A Few Steps to Party Unity

by Jason Frerichs

Unity is the hot buzz word that is all the rage among Democratic Party circles.  We often hear that we are a fractured party and that we need to unify so we can heal as a party.  These are true statements.  We are a fractured party, particularly in Iowa.  The presidential caucus ended in a statistical tie.  We then suffered a loss of epic proportions in the general election.  Only 6 out of 99 counties went blue.  Counties that hadn’t been red since Eisenhower went red for Trump.  We can do some soul searching, ask ourselves why, and come up with a plan to fix it, or we can remain entrenched in our ideological camps, be that progressive, centrist, or other. Doing that will likely lead to a repeat of the losses of 2014 and 2016.  We need to unify. How do we do it?

This is by no means an exhaustive list, but the following are a few ideas I’ve put together:

Step 1: Stop being a jerk on social media.  Seriously, just knock it off.


The photo above is the first thing I saw when I checked Facebook Thursday morning.  Ms. Powell isn’t some random internet troll.  Before Thursday, she was the lead social media strategist for a company that provides campaign messaging for Democratic candidates. Several members of the IDP Progressive Caucus noticed this post and sent screenshots to Ms. Powell’s now former employer.  I’m not sure what saddens me more.  That fact someone who calls herself a progressive would wish an on-air death of a candidate she didn’t like, the 73 people who “liked” that status, or the others who made a barrage of comments that were even worse than the original post.  When you are a well-known activist for a candidate, the actions you take online reflect upon your preferred candidate.  I am certain that Secretary Clinton would not appreciate being associated with Ms. Powell’s behavior.  Whether or not you think Senator Sanders would make a good president, one cannot deny that he brought millions of new people into the party and campaigned his tail off for Hillary.  The vitriol towards Sanders and his supporters has got to stop.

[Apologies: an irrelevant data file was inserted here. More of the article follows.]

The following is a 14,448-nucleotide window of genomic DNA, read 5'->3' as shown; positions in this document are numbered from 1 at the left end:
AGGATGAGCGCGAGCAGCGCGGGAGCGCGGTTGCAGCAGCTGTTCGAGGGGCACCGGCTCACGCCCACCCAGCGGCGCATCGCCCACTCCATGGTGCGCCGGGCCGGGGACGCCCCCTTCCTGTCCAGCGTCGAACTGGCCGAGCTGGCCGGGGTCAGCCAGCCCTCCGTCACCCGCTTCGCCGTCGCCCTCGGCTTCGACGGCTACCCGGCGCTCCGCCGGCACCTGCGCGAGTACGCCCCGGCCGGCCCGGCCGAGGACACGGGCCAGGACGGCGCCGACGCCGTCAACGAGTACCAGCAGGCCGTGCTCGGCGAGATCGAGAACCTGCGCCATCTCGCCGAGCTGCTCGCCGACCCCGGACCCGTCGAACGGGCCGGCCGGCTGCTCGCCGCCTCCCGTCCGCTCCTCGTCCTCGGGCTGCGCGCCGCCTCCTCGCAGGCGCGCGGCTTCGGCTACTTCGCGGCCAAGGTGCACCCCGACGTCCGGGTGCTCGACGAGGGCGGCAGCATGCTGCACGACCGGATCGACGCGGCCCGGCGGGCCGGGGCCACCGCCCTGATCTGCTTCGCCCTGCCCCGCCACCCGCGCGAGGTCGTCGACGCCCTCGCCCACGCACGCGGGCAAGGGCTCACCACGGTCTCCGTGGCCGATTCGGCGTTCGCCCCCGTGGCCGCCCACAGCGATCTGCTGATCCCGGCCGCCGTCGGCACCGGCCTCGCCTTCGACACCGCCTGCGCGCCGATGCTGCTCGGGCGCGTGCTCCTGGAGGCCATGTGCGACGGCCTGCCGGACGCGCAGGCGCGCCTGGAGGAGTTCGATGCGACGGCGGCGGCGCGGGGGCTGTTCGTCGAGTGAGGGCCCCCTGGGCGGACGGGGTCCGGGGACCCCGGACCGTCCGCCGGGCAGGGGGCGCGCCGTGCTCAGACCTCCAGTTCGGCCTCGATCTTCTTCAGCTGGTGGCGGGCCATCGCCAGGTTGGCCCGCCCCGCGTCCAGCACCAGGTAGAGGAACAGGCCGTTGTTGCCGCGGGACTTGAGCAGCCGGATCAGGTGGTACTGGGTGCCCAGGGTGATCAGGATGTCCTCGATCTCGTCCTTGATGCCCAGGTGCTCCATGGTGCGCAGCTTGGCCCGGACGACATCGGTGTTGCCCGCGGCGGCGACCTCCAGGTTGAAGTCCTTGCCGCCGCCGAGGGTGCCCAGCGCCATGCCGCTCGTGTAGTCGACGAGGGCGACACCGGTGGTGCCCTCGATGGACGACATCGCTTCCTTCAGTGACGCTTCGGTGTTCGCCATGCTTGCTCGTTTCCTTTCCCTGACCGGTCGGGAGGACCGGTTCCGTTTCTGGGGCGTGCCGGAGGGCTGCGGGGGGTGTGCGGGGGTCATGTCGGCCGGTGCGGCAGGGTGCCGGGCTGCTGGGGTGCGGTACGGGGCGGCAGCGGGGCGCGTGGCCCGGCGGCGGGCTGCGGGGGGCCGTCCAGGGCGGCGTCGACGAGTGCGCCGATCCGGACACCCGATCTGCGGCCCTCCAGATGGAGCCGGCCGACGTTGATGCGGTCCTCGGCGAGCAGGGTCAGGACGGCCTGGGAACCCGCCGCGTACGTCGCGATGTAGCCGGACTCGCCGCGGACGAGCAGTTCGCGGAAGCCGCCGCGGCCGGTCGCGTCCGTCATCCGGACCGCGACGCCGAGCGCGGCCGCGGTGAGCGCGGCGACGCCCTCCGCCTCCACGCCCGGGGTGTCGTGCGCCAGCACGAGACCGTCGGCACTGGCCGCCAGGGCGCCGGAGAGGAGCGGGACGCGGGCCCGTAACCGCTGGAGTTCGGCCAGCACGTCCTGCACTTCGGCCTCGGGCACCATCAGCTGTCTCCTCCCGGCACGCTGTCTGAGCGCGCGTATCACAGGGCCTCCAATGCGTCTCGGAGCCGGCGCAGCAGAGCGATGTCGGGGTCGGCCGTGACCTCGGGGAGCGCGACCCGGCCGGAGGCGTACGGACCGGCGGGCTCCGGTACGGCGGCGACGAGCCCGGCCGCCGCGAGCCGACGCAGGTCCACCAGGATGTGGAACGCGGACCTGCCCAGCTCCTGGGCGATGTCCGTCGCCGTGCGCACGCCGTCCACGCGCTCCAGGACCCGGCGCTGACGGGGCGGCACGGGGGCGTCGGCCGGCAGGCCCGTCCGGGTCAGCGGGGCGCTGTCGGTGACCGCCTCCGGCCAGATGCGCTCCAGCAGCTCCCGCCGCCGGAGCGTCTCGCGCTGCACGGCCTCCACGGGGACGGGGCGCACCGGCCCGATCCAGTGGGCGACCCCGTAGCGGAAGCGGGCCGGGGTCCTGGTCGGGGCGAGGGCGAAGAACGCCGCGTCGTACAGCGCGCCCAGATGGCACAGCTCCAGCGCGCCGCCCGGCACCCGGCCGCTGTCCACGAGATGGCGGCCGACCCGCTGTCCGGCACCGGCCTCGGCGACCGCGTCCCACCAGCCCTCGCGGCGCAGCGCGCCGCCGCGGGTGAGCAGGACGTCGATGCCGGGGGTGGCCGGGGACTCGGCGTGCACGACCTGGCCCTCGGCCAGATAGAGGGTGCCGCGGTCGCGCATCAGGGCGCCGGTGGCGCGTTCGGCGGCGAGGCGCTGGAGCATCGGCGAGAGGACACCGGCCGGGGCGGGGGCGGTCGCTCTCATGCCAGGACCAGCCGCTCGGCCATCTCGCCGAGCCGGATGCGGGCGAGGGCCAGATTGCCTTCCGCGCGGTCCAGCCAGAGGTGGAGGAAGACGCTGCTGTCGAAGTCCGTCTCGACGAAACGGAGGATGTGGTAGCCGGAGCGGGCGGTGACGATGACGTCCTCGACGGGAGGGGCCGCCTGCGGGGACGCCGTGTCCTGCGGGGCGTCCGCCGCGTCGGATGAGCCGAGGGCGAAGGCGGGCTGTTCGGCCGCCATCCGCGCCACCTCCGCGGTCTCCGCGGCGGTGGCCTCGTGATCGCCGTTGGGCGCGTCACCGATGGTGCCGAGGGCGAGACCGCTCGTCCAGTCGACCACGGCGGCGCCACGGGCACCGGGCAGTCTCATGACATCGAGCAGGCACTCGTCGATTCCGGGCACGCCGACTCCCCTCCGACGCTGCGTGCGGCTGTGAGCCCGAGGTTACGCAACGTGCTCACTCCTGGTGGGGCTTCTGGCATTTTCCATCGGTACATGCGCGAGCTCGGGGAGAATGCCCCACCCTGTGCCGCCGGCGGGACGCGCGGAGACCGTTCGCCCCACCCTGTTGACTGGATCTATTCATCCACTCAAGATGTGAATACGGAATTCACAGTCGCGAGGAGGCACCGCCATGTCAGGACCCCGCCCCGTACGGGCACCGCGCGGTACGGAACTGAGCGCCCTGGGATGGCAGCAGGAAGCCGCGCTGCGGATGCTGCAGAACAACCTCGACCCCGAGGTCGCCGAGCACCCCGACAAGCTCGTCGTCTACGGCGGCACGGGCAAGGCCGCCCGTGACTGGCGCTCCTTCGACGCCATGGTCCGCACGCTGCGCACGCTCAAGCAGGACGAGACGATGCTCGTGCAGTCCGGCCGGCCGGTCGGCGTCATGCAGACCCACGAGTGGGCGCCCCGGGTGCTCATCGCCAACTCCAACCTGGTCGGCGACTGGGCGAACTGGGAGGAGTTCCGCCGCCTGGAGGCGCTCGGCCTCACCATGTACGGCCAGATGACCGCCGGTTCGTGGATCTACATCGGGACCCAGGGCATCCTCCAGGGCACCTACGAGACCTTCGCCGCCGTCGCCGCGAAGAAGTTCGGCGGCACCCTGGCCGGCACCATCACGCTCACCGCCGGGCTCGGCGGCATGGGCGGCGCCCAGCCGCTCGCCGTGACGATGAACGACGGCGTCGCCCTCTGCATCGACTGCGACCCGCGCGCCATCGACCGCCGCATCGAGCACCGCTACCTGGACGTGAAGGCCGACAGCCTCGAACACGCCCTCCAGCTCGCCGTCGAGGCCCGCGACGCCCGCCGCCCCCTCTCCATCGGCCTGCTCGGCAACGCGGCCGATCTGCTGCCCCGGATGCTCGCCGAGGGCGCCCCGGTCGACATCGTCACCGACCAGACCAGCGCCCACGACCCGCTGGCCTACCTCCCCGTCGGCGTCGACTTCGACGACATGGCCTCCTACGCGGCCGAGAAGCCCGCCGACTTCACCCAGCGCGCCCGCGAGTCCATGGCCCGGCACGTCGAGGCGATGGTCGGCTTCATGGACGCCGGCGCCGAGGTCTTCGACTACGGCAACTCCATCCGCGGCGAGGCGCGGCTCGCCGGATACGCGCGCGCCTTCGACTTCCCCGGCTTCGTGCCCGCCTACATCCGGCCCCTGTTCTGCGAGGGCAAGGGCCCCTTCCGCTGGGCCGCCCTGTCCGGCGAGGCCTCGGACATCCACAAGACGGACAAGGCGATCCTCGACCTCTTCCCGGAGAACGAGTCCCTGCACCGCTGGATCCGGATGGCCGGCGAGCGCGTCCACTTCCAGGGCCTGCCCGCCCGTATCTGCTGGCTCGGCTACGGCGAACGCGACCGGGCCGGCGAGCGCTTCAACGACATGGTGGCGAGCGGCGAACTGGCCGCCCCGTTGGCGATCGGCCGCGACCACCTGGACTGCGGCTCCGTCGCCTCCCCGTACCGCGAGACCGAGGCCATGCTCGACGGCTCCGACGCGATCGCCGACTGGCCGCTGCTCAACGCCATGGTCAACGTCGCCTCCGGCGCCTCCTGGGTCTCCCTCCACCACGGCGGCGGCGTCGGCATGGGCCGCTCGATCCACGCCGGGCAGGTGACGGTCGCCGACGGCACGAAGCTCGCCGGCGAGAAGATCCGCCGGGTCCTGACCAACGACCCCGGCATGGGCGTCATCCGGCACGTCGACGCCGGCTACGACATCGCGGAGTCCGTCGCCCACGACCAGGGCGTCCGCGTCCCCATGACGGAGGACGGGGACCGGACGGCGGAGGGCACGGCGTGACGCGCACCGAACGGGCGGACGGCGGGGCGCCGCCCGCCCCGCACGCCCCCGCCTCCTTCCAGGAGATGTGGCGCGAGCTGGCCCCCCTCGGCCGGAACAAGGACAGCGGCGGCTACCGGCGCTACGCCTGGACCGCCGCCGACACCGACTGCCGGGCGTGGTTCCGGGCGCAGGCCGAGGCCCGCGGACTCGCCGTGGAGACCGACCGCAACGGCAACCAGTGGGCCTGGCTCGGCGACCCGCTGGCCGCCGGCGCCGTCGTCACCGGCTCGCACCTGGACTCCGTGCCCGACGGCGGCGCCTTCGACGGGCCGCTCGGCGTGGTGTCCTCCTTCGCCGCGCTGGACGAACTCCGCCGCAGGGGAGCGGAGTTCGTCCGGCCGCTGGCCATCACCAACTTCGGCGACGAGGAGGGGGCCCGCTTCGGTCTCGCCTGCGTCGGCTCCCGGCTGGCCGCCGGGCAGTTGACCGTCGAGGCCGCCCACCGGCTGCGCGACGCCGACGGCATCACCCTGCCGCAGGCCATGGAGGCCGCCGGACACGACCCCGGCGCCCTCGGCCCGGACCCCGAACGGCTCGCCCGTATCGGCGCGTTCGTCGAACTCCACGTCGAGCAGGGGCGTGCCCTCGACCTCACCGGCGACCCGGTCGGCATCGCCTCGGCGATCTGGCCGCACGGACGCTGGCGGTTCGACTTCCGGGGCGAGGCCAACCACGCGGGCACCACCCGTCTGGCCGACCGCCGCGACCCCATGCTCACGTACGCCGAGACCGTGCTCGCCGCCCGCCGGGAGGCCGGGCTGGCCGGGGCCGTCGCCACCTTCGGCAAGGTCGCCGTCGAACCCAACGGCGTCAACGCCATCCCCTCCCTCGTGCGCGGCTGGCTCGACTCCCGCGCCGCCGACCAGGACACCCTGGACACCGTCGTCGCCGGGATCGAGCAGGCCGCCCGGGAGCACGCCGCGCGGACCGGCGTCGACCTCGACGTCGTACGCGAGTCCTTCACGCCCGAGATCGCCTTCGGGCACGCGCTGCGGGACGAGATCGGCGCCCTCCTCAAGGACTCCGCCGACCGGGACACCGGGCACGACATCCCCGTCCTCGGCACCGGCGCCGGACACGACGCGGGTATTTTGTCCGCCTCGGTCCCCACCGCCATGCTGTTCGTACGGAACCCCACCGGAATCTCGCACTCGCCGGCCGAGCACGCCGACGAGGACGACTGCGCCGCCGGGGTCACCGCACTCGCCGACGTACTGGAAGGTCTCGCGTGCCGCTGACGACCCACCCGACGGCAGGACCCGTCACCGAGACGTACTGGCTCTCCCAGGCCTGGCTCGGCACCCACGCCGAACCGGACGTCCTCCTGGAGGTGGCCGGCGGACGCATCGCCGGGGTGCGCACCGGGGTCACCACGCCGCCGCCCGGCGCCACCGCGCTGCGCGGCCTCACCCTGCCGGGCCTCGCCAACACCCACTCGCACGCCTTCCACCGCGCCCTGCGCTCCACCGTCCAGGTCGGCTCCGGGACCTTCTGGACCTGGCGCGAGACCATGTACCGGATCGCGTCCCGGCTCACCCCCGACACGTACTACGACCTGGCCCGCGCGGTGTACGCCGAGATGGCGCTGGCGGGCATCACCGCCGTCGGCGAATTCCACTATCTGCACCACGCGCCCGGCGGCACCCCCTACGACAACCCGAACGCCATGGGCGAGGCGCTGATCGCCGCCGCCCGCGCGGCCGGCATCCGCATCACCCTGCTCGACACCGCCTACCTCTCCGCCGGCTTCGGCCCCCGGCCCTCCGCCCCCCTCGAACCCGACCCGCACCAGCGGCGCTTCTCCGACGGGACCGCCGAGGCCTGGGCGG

Step 2: This one goes out mainly to my fellow Sanders supporters.  Stop it with the “I told you so” posts. 

It isn’t helpful and they aren’t necessary.  I agree we need to do some serious soul searching as a party and a frank discussion of what went wrong and how we fix it must be had.  However, constantly putting Clinton supporters on the defensive will not help further that discussion.  The results of the election show that she was likely the wrong candidate but there are some folks who will never agree with that.  Some people are of the opinion that it was instead the perfect storm that led to her loss of the majority of electoral college votes.  They are entitled to believe that.  We can agree to disagree about that and still work together.  Stop posting the articles that state Sanders would have hypothetically beaten Trump. I’ve read those articles too but it’s pointless to argue about it.  Sanders himself has refused to answer the question of whether or not he could have beaten Trump.  He says it’s a pointless conversation and we need to move forward.  Dealing in hypotheticals will not prepare us for the reality of today.  That reality is that Trump is going to be president so it’s our job to make him a one-term president.  This is an all hands on deck situation.  There aren’t enough members of either of our factions to defeat Trump on our own. 


Step 3: Take your phone out of your pocket.  Now throw in the garbage.